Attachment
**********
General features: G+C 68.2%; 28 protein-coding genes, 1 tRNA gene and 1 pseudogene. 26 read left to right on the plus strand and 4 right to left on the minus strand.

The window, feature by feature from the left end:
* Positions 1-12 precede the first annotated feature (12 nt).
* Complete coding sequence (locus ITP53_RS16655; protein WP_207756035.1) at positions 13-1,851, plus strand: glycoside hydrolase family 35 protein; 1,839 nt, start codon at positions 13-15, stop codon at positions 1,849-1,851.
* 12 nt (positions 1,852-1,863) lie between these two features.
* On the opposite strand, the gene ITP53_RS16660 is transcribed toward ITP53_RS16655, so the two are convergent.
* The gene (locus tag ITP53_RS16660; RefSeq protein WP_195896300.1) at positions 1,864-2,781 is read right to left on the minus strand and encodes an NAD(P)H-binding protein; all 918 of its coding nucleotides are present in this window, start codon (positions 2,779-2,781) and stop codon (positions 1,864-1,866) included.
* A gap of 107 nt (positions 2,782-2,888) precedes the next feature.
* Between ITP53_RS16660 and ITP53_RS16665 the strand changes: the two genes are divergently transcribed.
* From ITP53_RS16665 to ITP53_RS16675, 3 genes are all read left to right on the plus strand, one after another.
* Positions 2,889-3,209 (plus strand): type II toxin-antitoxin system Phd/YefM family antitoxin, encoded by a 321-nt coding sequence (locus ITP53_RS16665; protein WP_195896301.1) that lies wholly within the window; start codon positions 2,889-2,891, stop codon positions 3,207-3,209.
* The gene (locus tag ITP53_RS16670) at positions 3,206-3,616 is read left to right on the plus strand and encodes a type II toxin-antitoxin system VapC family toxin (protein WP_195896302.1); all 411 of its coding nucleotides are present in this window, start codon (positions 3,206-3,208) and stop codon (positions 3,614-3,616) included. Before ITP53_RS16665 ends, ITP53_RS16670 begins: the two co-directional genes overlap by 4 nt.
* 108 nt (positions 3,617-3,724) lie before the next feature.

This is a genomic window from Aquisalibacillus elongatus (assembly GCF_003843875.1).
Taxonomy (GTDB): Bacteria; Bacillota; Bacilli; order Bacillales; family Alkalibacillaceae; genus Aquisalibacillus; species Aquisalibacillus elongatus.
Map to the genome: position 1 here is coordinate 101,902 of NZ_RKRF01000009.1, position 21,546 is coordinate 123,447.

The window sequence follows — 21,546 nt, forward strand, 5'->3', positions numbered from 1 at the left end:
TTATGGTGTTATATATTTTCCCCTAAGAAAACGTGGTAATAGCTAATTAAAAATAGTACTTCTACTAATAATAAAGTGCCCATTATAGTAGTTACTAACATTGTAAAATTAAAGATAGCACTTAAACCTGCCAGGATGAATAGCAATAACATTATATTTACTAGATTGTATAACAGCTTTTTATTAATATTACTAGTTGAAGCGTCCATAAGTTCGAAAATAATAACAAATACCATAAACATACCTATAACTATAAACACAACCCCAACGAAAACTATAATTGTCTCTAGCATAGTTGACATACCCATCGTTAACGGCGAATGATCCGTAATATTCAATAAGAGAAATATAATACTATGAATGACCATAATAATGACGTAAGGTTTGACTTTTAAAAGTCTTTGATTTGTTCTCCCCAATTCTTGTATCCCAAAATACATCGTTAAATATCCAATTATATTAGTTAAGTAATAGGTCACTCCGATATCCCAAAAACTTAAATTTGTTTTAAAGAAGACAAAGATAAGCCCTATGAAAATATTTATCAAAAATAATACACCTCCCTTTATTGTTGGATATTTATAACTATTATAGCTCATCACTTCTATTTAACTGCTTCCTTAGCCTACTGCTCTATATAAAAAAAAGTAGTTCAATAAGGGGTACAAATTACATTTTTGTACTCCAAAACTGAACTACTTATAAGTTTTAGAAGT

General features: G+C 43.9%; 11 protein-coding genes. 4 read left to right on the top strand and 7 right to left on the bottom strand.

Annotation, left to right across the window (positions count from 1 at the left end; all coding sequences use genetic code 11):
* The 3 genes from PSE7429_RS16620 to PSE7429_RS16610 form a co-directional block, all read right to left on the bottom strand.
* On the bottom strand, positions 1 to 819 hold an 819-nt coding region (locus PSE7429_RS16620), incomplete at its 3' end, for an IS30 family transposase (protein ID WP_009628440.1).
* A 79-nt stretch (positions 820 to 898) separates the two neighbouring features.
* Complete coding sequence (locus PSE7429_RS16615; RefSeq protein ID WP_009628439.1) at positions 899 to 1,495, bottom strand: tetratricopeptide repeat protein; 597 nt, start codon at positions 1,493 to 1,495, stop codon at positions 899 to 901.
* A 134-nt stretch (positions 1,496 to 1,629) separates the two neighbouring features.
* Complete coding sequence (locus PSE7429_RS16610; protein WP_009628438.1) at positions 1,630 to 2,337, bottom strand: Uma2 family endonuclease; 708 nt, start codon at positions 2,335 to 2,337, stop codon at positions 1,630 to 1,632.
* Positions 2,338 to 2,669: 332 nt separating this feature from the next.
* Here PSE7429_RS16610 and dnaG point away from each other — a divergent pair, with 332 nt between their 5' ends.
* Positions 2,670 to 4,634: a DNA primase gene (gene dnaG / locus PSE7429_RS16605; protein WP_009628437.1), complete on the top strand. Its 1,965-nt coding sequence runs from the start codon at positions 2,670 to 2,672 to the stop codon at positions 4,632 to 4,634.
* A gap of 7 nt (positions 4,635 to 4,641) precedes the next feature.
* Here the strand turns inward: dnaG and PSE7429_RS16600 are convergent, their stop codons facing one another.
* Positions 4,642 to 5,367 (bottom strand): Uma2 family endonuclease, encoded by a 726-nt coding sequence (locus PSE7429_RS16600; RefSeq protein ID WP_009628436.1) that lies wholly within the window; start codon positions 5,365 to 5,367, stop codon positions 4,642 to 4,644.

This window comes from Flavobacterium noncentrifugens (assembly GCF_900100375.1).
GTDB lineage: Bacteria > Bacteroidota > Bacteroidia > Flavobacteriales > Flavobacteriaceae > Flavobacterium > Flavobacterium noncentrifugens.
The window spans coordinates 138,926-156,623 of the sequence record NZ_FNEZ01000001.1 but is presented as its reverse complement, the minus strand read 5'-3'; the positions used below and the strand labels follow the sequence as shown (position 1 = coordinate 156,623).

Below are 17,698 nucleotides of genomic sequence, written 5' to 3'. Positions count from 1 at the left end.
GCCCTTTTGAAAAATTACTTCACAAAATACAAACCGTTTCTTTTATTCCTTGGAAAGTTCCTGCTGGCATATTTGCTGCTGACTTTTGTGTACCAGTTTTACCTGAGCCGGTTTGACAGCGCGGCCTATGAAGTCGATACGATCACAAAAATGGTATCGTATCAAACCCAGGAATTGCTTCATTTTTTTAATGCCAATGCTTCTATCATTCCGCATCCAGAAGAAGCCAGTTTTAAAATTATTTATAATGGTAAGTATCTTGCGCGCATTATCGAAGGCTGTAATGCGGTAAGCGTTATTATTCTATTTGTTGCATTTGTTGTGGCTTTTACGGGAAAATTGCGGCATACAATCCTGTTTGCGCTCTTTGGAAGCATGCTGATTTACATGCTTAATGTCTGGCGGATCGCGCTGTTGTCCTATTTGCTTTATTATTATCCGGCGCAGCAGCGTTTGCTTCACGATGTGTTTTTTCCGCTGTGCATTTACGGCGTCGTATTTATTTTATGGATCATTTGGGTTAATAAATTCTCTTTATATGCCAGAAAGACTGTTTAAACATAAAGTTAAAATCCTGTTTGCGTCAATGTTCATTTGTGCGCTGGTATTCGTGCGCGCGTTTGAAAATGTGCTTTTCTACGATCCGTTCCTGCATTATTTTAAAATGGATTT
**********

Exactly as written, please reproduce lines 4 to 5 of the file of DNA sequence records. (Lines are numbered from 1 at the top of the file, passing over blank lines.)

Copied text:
* Complete coding sequence (locus ITP53_RS16655; protein WP_207756035.1) at positions 13-1,851, plus strand: glycoside hydrolase family 35 protein; 1,839 nt, start codon at positions 13-15, stop codon at positions 1,849-1,851.
* 12 nt (positions 1,852-1,863) lie between these two features.